Skip to main content

My Extra Best Friend by Julie Bowe, 215 pp, RL 3

My Extra Best Friend is now in paperback!

With My Extra Best Friend, Julie Bowe wraps up her Friends For Keeps Series that began in 2007 with My Last Best Friend. As always, the wonderful Jana Christy provides the colorful cover art and the fantastic illustration of the whole gang at camp on the inside.

With this, the fifth book in the series, Bowe brings the eventful fourth grade year of Ida May to a close and brings her series full circle with the return of Elizabeth Evans, the titular "last best friend" of the first book in the series. It was Elizabeth's move from Purdee, Wisconsin to Albuquerque, New Mexico, that upended Ida's world and sent her on a bit of a social roller coaster as she navigated new friendships and negotiated with old frenemies over the course of the year. Just when it seems that Ida has everything worked out with Stacey, her new best friend, she's learned that there are things to like about the bossy Jenna Drews and the sometimes-mean-girl Brooke and, along with Meeka, Jolene and Randi the seven girls are excited to be going to sleep away camp together. It turns out that a few boys from class, Tom, Rusty, Joey and Quinn will be there too. Jenna has been to the camp before, in fact, her parents met when they worked there as counselors, and, true to her nature, she is making up lists and organizing every minute of their time. Bowe throws a few wrenches into the works, some of them serious, some silly, all genuine and appropriate to the age and environment of the characters. In fact, that's one thing that I have admired about Bowe's series from the start. She manages to take instances from childhood that, in retrospect might seem trivial to us as adults, but are meaningful to children just learning to navigate social situations. Another thing I love about Bowe's series is that she keeps all the books between 150 and 200 pages, making them the perfect read (in content and reading level) for young readers ready to move beyond Magic Tree House and Junie B Jones.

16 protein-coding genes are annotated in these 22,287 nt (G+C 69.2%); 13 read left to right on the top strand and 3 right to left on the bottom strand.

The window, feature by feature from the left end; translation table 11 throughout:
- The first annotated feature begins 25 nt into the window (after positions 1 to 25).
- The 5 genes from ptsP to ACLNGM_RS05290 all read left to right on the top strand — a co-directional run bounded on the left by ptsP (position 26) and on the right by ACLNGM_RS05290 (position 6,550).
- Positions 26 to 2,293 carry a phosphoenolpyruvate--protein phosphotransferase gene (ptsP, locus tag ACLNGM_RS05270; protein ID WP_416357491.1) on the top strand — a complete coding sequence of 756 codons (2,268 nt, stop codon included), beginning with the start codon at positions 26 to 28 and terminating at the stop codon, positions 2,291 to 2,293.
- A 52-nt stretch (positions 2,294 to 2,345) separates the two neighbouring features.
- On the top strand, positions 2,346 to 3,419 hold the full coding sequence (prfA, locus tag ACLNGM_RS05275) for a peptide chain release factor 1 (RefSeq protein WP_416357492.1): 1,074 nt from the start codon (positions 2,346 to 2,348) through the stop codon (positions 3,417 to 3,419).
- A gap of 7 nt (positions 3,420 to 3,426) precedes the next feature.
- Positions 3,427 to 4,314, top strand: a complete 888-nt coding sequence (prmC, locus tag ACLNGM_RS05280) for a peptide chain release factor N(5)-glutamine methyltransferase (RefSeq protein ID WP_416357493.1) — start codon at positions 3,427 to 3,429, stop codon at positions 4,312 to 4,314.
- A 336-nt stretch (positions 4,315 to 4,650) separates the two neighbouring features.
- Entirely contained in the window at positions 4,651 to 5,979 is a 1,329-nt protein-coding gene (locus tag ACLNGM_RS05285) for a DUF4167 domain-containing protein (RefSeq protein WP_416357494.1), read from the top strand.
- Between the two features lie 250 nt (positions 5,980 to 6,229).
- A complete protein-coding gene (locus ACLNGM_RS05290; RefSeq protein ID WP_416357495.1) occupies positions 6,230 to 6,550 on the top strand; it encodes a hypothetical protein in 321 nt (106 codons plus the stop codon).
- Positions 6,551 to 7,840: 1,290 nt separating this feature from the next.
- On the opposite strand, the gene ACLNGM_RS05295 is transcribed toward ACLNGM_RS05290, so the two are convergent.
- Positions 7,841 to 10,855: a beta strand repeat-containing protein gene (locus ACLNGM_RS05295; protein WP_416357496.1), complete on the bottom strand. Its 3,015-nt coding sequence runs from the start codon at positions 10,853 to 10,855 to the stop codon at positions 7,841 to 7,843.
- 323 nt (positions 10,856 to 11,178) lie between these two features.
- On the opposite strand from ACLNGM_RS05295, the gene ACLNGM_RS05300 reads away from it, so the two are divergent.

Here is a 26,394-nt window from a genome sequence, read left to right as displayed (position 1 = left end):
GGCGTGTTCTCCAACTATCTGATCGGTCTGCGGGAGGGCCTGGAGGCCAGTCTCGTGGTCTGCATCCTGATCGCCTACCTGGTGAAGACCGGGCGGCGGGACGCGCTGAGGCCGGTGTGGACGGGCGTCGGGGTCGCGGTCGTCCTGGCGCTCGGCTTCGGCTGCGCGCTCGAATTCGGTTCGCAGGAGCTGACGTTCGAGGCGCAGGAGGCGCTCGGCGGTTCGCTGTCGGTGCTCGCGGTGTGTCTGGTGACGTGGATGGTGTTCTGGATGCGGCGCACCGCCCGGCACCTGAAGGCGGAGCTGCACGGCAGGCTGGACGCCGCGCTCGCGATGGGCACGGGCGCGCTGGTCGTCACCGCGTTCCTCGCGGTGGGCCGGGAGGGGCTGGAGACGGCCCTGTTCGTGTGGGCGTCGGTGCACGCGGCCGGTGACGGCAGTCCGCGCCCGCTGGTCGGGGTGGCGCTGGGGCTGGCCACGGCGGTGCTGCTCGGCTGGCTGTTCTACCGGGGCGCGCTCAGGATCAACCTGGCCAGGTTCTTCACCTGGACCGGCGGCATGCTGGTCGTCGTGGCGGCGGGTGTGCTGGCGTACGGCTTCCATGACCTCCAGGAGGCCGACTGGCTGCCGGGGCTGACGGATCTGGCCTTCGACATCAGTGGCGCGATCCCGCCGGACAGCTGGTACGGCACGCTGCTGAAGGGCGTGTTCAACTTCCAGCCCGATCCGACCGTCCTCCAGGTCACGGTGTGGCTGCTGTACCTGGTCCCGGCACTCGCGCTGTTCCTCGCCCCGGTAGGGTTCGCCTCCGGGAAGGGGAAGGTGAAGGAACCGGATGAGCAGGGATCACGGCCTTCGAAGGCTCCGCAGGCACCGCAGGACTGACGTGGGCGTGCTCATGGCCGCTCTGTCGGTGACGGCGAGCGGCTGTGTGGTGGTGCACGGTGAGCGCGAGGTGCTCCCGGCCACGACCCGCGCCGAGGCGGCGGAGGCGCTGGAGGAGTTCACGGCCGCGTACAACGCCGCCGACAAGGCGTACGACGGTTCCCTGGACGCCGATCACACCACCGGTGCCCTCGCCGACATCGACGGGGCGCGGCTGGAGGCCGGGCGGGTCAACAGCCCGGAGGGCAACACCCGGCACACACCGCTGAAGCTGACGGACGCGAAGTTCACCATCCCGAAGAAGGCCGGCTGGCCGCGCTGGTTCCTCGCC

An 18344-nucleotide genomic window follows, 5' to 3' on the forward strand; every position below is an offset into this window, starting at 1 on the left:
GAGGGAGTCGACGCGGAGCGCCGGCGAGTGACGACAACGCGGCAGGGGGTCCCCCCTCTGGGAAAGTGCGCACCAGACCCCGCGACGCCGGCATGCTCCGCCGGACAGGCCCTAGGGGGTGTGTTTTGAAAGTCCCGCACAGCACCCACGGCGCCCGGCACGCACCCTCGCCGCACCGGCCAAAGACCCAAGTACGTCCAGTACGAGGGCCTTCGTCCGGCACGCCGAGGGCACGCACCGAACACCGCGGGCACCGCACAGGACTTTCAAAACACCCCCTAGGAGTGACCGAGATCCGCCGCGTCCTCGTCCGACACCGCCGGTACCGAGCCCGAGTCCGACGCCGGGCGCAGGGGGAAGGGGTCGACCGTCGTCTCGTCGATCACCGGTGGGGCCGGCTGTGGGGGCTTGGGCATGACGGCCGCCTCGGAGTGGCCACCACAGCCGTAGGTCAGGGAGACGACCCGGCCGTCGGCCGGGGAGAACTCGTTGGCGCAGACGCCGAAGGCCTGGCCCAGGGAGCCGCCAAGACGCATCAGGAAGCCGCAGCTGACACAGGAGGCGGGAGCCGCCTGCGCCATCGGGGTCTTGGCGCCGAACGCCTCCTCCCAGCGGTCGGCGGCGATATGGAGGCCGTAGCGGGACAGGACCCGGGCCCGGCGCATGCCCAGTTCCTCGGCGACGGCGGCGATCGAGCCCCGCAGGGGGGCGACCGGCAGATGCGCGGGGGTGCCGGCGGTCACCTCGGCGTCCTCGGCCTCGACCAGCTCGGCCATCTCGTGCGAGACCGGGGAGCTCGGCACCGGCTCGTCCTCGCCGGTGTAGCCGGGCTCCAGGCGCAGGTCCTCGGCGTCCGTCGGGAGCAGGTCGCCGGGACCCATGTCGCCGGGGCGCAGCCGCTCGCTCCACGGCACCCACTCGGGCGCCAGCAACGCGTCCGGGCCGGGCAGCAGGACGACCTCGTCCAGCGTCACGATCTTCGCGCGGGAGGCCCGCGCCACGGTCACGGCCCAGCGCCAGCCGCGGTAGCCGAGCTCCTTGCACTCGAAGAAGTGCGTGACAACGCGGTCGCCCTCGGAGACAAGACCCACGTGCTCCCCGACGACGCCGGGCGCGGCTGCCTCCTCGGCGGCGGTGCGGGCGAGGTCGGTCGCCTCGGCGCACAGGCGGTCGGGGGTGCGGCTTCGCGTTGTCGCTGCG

While Ida has moved on and made new friends, despite her resolution not to at the start of the series, she has never really gotten over the loss of her first best friend, Elizabeth. This is especially so since Elizabeth never once wrote to Ida in the year that she's been gone, although Ida wrote often. When Elizabeth shows up at Camp Meadowlark with a new short haircut, new red glasses and matching cowboy boots and a new name, Liz, Ida behaves in a surprising way. Over the course of the series Ida has always been a bit introverted and thoughtful, kind and never one to be intentionally mean as she responds to her changing social world. In My Extra Best Friend Ida reminds me a bit of Harry Potter and the changes he went through in The Order of the Phoenix when he became an angry teenager, mistrusting his best friends and lashing out at them. When Liz shows up and, as far as Ida can tell, acts like nothing is wrong and she never left, Ida becomes angry. When some of the group, Stacey and Brooke especially, welcome her back, Ida can't take it. Jenna, always the firm believer in rules and consequences, sides with Ida and refuses to be welcoming or nice to Liz. Tensions escalate until Ida and Liz get into an argument that ends in a pushing match. When Liz finally reveals why she never wrote to Ida, the reason is satisfying and makes sense. And, knowing that Stacey doesn't like Ida's treatment of Liz and that Jenna will be jealous if she lets bygones be bygones, Ida is in a difficult spot. On top of that, Brooke thinks she's made friends with a pair of older girls but she's sorely mistaken. A trust-fall platform makes a nice literal and metaphorical centerpiece for this wonderful close to a great series.